Bruce: Social media can damage people, I would ban it
Newcastle manager Steve Bruce says he would ban all social media if he could, and gave his backing to the clubs boycotting platforms over racist abuse.
Swansea have said they will not post on their usual club channels for a week and have encouraged players to do the same, with Rangers and Birmingham following their lead.
All three clubs feel that not enough is being done by social media companies to identify and sanction those who post abusive messages.
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The clubs are following the lead of former Arsenal striker Thierry Henry. The 43-year-old announced he was disabling his online accounts in protest over rising levels of racism, bullying, and discrimination on social media platforms.
Henry said he had “had enough of talking” about racist abuse, following his decision to come off social media.
Bruce doesn’t have any social media accounts himself. However, he revealed to TalkSPORT in February that he had received death threats sent to his son Alex Bruce’s account.
And he was keen to throw his weight behind the three clubs, describing social media as a “scourge” that had the potential to “damage people”.
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“If you’re a little bit fragile, then it can damage people,” he said.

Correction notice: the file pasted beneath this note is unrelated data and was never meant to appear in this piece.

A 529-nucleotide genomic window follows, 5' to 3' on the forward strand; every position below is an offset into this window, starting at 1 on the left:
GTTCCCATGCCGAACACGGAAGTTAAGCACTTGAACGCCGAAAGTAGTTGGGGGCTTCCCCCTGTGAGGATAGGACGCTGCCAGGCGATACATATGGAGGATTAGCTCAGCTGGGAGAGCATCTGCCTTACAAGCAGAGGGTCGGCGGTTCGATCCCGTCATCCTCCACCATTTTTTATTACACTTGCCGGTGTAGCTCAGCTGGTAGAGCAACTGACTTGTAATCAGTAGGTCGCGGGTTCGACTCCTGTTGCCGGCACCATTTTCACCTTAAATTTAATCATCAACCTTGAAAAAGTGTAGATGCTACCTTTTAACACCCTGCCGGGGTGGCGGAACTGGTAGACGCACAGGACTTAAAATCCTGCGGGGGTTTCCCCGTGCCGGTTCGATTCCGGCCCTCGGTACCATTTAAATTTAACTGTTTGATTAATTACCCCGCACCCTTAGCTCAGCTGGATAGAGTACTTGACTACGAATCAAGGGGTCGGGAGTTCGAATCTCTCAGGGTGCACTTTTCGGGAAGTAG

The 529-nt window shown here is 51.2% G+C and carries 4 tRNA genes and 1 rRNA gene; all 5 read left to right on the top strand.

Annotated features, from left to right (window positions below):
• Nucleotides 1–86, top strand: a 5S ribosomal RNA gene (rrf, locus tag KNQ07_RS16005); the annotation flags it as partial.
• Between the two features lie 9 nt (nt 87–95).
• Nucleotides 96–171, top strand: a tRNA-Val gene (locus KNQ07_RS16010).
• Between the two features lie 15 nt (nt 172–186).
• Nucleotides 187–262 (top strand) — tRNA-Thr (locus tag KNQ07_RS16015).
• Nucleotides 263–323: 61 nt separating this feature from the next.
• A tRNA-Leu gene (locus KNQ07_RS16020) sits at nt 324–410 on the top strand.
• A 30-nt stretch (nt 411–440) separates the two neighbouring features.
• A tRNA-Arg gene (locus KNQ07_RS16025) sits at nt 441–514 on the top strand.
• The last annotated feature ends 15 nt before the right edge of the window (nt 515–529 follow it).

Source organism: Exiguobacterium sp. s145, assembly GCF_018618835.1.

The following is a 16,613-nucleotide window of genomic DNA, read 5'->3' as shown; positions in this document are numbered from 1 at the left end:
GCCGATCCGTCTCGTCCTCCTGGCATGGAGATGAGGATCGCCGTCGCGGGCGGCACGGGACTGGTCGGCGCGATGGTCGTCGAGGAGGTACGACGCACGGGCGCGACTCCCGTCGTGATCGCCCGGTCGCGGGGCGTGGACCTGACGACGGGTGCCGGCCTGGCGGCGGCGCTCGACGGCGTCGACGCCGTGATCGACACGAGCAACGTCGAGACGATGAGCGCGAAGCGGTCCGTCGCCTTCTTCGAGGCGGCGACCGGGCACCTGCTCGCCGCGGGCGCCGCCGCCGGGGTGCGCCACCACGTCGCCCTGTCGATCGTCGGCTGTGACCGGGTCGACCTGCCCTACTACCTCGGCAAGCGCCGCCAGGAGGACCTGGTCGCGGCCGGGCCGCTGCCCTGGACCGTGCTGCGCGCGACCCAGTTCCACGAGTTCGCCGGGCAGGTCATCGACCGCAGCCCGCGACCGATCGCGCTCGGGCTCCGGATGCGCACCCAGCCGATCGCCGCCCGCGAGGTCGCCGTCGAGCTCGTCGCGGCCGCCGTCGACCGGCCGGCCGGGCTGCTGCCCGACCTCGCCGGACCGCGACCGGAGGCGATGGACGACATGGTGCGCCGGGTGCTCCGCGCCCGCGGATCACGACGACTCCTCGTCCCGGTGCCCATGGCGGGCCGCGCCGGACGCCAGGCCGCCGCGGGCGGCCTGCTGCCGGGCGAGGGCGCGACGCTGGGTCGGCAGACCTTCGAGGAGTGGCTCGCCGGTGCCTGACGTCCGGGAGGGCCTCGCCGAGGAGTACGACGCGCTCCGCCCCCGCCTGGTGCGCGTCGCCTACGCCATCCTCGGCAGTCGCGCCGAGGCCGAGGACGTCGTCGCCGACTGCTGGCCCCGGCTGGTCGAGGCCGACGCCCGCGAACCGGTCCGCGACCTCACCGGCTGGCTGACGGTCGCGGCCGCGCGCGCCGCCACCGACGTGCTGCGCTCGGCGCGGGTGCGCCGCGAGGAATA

“Ban the whole lot as far as I’m concerned. No social media, for me, would be the way forward and I’m right behind (the clubs who are boycotting it).
“But I do think in all seriousness that the platforms which they’re given, they should be policed and a bit like your telephone, you’re accountable for what you do and what messages you send out there because some of it – and I’ve seen it – is vile, I have to tell you, so I applaud those clubs.”
Bruce’s sentiments have been echoed by Chelsea boss Thomas Tuchel.
The Blues have seen a number of players open up about the effects of online abuse racist abuse, including Reece James and Callum Hudson-Odoi.
And Tuchel said social media “opens the door” to allow abuse to take place, and called for greater accountability online.
“Social media gives people a huge, huge stage to give comments without a name behind it, without an identity, address behind it,” the German said.
“So it opens the door to abuse, opens the door also to positive comments of course.”